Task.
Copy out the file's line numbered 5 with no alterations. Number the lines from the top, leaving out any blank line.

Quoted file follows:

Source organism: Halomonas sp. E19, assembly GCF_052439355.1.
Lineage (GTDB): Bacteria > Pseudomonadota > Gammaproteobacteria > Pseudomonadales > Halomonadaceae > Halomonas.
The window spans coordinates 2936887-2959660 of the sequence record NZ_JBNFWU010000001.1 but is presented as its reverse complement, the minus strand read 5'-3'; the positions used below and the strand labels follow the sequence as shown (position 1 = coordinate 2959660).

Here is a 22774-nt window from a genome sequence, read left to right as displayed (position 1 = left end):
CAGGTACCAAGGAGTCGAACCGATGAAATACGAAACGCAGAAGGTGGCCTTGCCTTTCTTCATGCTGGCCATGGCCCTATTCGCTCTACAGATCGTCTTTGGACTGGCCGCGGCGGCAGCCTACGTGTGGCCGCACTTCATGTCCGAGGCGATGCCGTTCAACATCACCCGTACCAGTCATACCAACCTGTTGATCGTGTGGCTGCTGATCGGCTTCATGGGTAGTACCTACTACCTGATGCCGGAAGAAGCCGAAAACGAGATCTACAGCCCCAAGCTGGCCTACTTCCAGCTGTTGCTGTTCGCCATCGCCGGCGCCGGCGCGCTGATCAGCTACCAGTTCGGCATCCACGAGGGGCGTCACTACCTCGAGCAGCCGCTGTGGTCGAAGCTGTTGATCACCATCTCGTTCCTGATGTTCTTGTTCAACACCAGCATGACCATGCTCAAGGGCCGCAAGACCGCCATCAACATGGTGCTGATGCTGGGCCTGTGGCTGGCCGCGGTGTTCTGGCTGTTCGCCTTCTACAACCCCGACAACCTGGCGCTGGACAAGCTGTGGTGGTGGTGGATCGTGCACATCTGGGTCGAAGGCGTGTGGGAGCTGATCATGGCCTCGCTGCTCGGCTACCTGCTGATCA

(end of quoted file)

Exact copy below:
CAGGTACCAAGGAGTCGAACCGATGAAATACGAAACGCAGAAGGTGGCCTTGCCTTTCTTCATGCTGGCCATGGCCCTATTCGCTCTACAGATCGTCTTTGGACTGGCCGCGGCGGCAGCCTACGTGTGGCCGCACTTCATGTCCGAGGCGATGCCGTTCAACATCACCCGTACCAGTCATACCAACCTGTTGATCGTGTGGCTGCTGATCGGCTTCATGGGTAGTACCTACTACCTGATGCCGGAAGAAGCCGAAAACGAGATCTACAGCCCCAAGCTGGCCTACTTCCAGCTGTTGCTGTTCGCCATCGCCGGCGCCGGCGCGCTGATCAGCTACCAGTTCGGCATCCACGAGGGGCGTCACTACCTCGAGCAGCCGCTGTGGTCGAAGCTGTTGATCACCATCTCGTTCCTGATGTTCTTGTTCAACACCAGCATGACCATGCTCAAGGGCCGCAAGACCGCCATCAACATGGTGCTGATGCTGGGCCTGTGGCTGGCCGCGGTGTTCTGGCTGTTCGCCTTCTACAACCCCGACAACCTGGCGCTGGACAAGCTGTGGTGGTGGTGGATCGTGCACATCTGGGTCGAAGGCGTGTGGGAGCTGATCATGGCCTCGCTGCTCGGCTACCTGCTGATCA